454 episodes

The Dividend Cafe is your portal for market perspective that is virtually conflict-free, rooted in deep philosophical commitments about how capital should be managed, and understandable for all sorts of investors. Host David L. Bahnsen is a frequent guest on CNBC, Bloomberg, and Fox Business. He is the author of the books, Crisis of Responsibility: Our Cultural Addiction to Blame and How You Can Cure It (Post Hill Press) and The Case for Dividend Growth: Investing in a Post-Crisis World (Post Hill Press).

The Dividend Cafe The Bahnsen Group

    • Business
    • 4.9 • 343 Ratings

The Dividend Cafe is your portal for market perspective that is virtually conflict-free, rooted in deep philosophical commitments about how capital should be managed, and understandable for all sorts of investors. Host David L. Bahnsen is a frequent guest on CNBC, Bloomberg, and Fox Business. He is the author of the books, Crisis of Responsibility: Our Cultural Addiction to Blame and How You Can Cure It (Post Hill Press) and The Case for Dividend Growth: Investing in a Post-Crisis World (Post Hill Press).

    A Natural Way of Seeing Things

    A Natural Way of Seeing Things

    I kind of like this week's Dividend Cafe.  We are going to do a very quick look into how the Fed fuels Japanification, but more specifically, how low-interest rates hurt growth.  It is one thing (and a more severe one at that) that monetary policymakers generally view artificially low rates as a really good thing to fuel economic growth, but at this stage in my life and career, there is little I can do about that.  It is another thing altogether that so many investors think is a great thing.  Today I want to do a quick lesson on why it is not just wrong but a dangerous fallacy, that is, wait for it, undermining economic growth.

    Speaking of growth, many want to know when the Emerging Markets will deliver it.  I think you will benefit from that lesson today as well.  Unfortunately, the EM gain is likely to be Europe's pain, so get ready for a case of hot-cold.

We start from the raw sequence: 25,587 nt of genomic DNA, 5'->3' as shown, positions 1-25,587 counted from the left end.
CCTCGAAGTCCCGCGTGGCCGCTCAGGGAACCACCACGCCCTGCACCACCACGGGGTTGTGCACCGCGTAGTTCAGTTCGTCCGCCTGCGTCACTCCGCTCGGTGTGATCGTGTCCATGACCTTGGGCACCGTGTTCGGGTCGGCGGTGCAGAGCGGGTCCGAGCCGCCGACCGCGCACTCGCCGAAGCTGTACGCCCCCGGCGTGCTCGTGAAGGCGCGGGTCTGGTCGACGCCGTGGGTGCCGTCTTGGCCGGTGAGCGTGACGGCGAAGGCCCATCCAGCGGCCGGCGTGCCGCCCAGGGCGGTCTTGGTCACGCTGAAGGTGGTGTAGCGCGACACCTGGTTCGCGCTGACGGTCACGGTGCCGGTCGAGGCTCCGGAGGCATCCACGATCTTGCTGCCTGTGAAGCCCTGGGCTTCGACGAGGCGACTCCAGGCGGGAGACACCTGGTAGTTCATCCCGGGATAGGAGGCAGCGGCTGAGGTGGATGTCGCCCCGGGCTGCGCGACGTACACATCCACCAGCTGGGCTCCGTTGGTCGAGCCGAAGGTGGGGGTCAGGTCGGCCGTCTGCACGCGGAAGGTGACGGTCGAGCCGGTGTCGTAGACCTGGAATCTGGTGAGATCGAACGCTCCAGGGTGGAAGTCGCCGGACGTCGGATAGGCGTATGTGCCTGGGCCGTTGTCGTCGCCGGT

And finally, I want to add to last week's talk about "gross domestic product" in how we think about economic growth.  You may find it illuminating.

    Jump on into the Dividend Cafe.

    Links mentioned in this episode:
    DividendCafe.com
    TheBahnsenGroup.com

    • 12 min
    Economic Truth-Telling in an Age of Narratives

    Economic Truth-Telling in an Age of Narratives

    One of the hardest things about being an economic commentator in this day and age is that economic commentary requires nuance, and this day and age requires narratives.  There is to be a single narrative about X, and any variation around, above, beneath, or of the exact X narrative is heretical or at least unappreciated.

    It is a tough way for society to function, but it is an especially tough way to do economic analysis.

    I do not merely refer to the inevitable complexity involved in topics like these that are, well, complex.  You are smart readers, and I do my very best (sometimes better than others) to make complex topics a bit more comprehensible in my writing and speaking.  Readers and listeners can judge how effective I am there, but I do try.  No, this is not about complexity, but nuance, which basically can be quite simple at times; it is just that it doesn't fit into the script of a narrative.  It isn't binary.  The nuances of proper economic analysis aren't always fit for a forced narrative.

    Such is the moment we are in, and today I want to answer your questions about the state of the economy.  If I do my job right, everyone will be mad at me when all is said and done (I should fail at landing in either of the primary narratives of the day).  Such is the plight of an economic truth-teller in 2022 ...

    Jump on into the Dividend Cafe!

    Links mentioned in this episode:
    DividendCafe.com
    TheBahnsenGroup.com

    • 25 min
    Inflating Clarification on Inflation

    Inflating Clarification on Inflation

    I really did mean to write this entire piece last week but simply ran out of time and space. I will give you a recap today of last week’s takeaways but then make sure this week’s wraps a bow around our updated point of view on inflation.

    This is not merely a philosophical exercise. There is an abundance of empirical support provided for my position, and I think you will find a lot of the information about the present state of affairs surprising. You may draw a different conclusion on the matter than I do, but my conclusions on what this means for the decade ahead have profound implications for citizens and investors alike. Again, this can’t be armchair stuff for a real asset allocator; this is what we call fiduciary responsibility.

    So grab a cup of coffee and get comfortable. This is one of those truly Dividend Cafe editions. Jump on in…

    Links mentioned in this episode:
    DividendCafe.com